In this respect it is advantageous that the bias-current source be a third field-effect transistor of the second conductivity type, which is arranged as a current mirror together with a transistor of the current stabiliser.
Furthermore, this embodiment is characterized in that the gate electrode of the third field-effect transistor is connected to the gate electrode of the second field-effect transistor, the source electrode to the source electrode of said second field-effect transistor and the drain electrode to the emitter electrode of the bipolar transistor.
Such a current stabiliser, in which the first current coupling circuit is a current mirror arrangement, may further be characterized in that the input circuit of said current mirror arrangement is included in the drain circuit of the first transistor and the output circuit in the drain circuit of the second transistor, that the gate electrode of a fourth transistor of the first conductivity type is connected to a point between the output circuit of the current mirror and the drain circuit of the second transistor. The drain circuit of the fourth transistor is connected via the channel of a fifth transistor of the second conductivity type to a power-supply terminal, which fifth transistor, together with the third transistor and a sixth transistor, is arranged as a current mirror and constitutes the input circuit of this current mirror, the drain electrode of the sixth transistor being connected to the first common terminal and the drain electrode of the third transistor to the emitter of the bipolar transistor.
In this respect it is advantageous that the collector electrode of the bipolar transistor be connected directly to a power supply terminal.
In this way the bipolar transistor can simply be realised in an integrated circuit with field-effect transistors. For this purpose the current stabiliser is further characterized in that the field-effect transistors are formed in a semiconductor layer of a first type which is deposited on a substrate of the second type, by forming source and drain diffusions of the second type in said layer of said first type and that the bipolar transistor is constituted by a diffusion to be formed in an insulated portion of said layer of the first type, said diffusion of the second type constituting the emitter of said bipolar transistor, the said insulated portion of the layer of the first type constituting the base, and the substrate constituting the collector.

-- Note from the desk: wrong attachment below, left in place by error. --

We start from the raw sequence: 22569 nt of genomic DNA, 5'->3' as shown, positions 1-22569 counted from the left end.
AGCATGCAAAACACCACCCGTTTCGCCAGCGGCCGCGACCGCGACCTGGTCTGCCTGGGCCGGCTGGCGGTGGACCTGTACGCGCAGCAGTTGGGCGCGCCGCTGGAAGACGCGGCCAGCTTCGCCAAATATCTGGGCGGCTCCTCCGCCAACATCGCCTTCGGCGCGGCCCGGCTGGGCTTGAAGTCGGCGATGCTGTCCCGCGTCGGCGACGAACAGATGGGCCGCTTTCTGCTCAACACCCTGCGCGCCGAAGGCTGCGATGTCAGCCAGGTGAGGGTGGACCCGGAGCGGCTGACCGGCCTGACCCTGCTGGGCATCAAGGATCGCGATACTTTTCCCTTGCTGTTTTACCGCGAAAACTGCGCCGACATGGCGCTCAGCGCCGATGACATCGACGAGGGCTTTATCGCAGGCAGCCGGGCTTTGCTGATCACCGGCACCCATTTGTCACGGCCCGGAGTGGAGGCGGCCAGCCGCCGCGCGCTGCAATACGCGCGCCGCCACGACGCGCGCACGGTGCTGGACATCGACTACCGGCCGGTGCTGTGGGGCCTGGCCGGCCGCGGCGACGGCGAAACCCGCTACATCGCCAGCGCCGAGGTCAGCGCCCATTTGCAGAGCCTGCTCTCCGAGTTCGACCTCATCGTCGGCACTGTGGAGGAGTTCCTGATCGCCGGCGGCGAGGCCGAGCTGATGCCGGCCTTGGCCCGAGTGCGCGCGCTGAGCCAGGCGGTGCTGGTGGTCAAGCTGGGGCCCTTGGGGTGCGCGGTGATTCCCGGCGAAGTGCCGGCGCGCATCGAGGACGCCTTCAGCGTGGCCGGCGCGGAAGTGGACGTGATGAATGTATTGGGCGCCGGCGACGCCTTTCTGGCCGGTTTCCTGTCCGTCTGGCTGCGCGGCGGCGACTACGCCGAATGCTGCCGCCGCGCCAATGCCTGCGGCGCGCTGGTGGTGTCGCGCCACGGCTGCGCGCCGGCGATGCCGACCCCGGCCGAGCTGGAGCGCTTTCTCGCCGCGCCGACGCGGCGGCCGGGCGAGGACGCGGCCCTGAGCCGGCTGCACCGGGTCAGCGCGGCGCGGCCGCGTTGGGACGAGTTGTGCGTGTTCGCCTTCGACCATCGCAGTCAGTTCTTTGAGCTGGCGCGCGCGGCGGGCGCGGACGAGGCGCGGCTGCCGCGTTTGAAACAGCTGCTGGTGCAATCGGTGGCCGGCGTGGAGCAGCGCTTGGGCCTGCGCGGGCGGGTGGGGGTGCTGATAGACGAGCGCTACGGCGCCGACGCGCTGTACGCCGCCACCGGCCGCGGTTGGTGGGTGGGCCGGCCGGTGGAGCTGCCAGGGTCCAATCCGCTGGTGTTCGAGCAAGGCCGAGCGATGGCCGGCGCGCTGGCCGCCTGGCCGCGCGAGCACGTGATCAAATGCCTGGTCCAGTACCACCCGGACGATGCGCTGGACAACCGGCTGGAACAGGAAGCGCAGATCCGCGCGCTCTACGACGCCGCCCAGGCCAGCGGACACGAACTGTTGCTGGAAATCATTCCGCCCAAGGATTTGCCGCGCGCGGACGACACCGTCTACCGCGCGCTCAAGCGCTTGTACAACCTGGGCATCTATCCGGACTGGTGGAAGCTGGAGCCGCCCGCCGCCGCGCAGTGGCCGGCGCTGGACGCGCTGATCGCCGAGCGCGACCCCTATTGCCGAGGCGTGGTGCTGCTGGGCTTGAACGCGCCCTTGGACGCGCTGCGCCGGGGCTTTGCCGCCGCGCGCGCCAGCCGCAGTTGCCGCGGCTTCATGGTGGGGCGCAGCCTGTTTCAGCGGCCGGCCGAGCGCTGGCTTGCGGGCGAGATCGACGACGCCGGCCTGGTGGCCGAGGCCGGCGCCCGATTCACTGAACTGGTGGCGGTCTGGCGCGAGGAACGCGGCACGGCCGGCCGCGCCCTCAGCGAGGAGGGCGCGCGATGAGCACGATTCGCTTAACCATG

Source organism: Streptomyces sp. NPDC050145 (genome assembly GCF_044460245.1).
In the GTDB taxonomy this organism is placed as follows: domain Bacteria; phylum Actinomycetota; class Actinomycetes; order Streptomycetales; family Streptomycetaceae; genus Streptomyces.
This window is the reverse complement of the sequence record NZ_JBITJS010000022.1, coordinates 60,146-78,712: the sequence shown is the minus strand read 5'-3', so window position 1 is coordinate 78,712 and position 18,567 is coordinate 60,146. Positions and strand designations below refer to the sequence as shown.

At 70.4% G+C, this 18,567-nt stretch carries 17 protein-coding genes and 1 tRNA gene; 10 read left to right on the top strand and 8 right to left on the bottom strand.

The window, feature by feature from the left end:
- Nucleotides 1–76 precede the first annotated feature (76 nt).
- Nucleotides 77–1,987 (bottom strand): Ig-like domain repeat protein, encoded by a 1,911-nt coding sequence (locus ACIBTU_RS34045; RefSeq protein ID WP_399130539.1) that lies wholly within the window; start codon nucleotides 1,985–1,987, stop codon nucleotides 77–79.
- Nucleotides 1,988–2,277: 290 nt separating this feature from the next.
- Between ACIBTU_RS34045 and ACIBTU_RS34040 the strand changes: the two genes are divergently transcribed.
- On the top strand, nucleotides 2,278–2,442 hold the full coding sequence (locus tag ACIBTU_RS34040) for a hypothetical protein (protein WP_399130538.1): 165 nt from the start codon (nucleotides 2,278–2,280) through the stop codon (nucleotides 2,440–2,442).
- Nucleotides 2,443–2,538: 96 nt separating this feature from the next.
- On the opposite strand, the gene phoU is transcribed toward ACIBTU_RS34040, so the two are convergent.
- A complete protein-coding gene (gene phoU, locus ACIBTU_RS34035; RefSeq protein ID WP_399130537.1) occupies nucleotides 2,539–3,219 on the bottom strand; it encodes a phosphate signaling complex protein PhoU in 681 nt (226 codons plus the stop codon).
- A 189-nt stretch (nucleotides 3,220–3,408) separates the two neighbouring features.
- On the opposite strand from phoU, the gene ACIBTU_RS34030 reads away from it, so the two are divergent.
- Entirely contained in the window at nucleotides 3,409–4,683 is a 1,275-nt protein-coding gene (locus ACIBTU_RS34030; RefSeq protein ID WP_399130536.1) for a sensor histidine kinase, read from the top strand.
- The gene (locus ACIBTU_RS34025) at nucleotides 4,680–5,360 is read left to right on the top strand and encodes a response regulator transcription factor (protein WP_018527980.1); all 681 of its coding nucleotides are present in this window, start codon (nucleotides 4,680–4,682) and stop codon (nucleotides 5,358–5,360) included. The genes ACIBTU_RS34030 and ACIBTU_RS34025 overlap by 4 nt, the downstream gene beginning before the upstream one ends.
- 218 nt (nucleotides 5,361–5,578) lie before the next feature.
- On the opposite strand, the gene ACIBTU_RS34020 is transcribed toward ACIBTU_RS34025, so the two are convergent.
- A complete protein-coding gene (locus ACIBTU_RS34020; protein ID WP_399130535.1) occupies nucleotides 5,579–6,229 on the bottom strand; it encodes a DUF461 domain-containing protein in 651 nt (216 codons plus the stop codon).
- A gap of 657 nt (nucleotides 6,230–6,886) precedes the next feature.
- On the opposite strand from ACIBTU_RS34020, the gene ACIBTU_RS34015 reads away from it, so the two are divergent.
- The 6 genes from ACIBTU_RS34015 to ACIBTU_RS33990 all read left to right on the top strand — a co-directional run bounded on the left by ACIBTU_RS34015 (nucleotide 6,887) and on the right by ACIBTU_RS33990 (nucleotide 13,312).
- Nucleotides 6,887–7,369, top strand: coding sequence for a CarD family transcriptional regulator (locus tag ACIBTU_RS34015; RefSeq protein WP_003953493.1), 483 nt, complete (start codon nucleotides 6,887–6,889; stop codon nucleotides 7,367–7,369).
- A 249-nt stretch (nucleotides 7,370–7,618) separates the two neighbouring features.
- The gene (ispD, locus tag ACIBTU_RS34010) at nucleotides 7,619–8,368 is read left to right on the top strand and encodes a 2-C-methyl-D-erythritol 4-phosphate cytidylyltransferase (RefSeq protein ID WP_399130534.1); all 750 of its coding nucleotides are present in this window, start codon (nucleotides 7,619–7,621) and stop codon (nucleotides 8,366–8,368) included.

The invention will now be described in more detail with reference to the drawing, in which:
FIG. 1 represents a known current stabiliser with a field-effect transistor,
FIG. 2 shows a diagram illustrating the operation of the circuit arrangement of FIG. 1,
FIG. 3 is a circuit diagram of a current stabiliser in accordance with the invention,
FIG. 4 is a diagram illustrating the operation of the circuit arrangement of FIG. 3,
FIG. 5 represents a first embodiment of a circuit arrangement in accordance with the invention,
FIG. 6 represents a second embodiment of a circuit arrangement in accordance with the invention, and
FIG. 7 is a cross-sectional view of a part of an integrated circuit with field-effect transistors, illustrating how a bipolar transistor is realised in such an integrated circuit.
FIG. 1 shows a version of a current stabiliser with field-effect transistors which is frequently used in bipolar form. It comprises a current mirror with p-channel transistors 4 and 5, which current mirror is coupled to a current mirror comprising n-channel transistors 1 and 2, which is rendered non-linear by the inclusion of a resistor R in the source circuit of transistor 1.
FIG. 2 represents the currents I1 and I2, which flow in the current paths constituted by the series connection of the channels of transistors 1 and 4 and the series connection of the channels of transistors 2 and 5 respectively, as a function of the gate-source voltage Vgs2 of transistor 2. Transistors 1 and 2 are both turned on when Vgs2 =VT, which is the threshold voltage of the n-channel transistors 1 and 2 being used. The current I1 as a function of Vgs initially varies more gradually owing to the presence of the resistor R. By selecting the β, which is a constant which is proportional to the ratio of width and length of the channel of a field-effect transistor, of transistor 1 to be greater than the β of transistor 2, the two curves will intersect in point A, where I1 =I2. If the current mirror comprising transistors 4 and 5 defines said relationship I1 =I2 between these currents, the circuit will stabilise in point A. If the factor β of transistor 1 is equal to that of transistor 2, the curves will not intersect. However, a stabilisation point can still be obtained if the β of transistor 5 is made n times as great as that of transistor 4, so that the operating point becomes I2 =nI1. A combination of the two inequalities in β is also possible.
A drawback of the circuit arrangement of FIG. 1 is the use of the resistor R.